How to Argue & Win Every Time: At Home, At Work, In Court, Everywhere, Everyday

Lists It Appears On:

  • Multipotents
  • Why To Read

Gerry Spence says, “We were born to make the winning argument, just as we were born to walk.” In his bestselling book, the preeminent American trial lawyer and grandmaster of argument tells us how.



19 .) How to Prove It: A Structured Approach written by Daniel J. Velleman

How to Prove It: A Structured Approach

Lists It Appears On:

  • Goodreads
  • Multipotents

Geared to preparing students to make the transition from solving problems to proving theorems, this text teaches them the techniques needed to read and write proofs. The book begins with the basic concepts of logic and set theory, to familiarize students with the language of mathematics and how it is interpreted. These concepts are used as the basis for a step-by-step breakdown of the most important techniques used in constructing proofs. To help students construct their own proofs, this new edition contains over 200 new exercises, selected solutions, and an introduction to Proof Designer software.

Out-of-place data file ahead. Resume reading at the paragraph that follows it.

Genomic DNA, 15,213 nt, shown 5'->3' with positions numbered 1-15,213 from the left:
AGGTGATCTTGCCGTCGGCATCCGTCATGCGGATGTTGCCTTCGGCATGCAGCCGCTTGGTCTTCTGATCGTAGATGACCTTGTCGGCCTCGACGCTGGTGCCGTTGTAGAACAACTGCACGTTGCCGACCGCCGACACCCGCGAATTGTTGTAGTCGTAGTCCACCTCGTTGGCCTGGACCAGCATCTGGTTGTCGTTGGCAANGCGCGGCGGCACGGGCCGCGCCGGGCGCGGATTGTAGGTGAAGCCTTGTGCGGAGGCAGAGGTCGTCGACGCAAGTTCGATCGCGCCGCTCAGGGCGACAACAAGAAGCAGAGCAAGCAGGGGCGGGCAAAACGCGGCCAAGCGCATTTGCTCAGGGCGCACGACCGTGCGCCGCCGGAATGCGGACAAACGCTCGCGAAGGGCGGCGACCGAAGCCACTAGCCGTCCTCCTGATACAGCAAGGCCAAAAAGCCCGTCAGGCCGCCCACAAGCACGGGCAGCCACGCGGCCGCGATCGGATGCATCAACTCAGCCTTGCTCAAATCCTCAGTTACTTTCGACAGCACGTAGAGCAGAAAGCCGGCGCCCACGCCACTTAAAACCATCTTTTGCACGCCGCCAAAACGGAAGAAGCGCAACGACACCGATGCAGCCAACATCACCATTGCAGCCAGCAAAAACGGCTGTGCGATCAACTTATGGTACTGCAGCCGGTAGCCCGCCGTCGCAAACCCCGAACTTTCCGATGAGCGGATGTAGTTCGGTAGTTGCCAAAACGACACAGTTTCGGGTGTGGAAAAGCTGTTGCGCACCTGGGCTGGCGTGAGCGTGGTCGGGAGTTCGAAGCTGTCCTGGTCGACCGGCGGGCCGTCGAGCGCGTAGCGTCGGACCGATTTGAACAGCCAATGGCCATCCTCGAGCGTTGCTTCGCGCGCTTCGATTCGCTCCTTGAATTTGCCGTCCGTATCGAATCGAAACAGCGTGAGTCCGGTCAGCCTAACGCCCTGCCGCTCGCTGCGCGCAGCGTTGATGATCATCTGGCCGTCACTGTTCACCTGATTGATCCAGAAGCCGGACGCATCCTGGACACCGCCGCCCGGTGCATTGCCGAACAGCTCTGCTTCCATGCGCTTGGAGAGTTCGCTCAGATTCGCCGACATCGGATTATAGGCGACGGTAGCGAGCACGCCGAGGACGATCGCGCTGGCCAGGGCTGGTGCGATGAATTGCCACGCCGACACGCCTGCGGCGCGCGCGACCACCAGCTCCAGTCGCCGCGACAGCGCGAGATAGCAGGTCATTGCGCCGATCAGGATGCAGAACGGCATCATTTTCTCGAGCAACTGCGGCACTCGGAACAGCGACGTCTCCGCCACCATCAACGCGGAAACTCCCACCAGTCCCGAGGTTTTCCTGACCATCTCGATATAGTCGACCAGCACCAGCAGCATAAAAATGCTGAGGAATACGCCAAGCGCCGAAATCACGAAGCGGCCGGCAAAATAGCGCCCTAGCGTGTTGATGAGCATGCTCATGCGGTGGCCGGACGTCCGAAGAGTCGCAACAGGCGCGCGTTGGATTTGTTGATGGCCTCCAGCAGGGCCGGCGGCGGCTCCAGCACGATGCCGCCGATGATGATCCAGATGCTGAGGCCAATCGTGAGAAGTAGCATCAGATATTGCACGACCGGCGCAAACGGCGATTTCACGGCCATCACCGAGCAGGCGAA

18 .) How to Solve It: A New Aspect of Mathematical Method written by George Pólya

How to Solve It: A New Aspect of Mathematical Method

Lists It Appears On:

  • Goodreads
  • Multipotents

A perennial bestseller by eminent mathematician G. Polya, How to Solve It will show anyone in any field how to think straight. In lucid and appealing prose, Polya reveals how the mathematical method of demonstrating a proof or finding an unknown can be of help in attacking any problem that can be “reasoned” out–from building a bridge to winning a game of anagrams. Generations of readers have relished Polya’s deft–indeed, brilliant–instructions on stripping away irrelevancies and going straight to the heart of the problem.



17 .) Introducing Logic written by Dan Cryan

Introducing Logic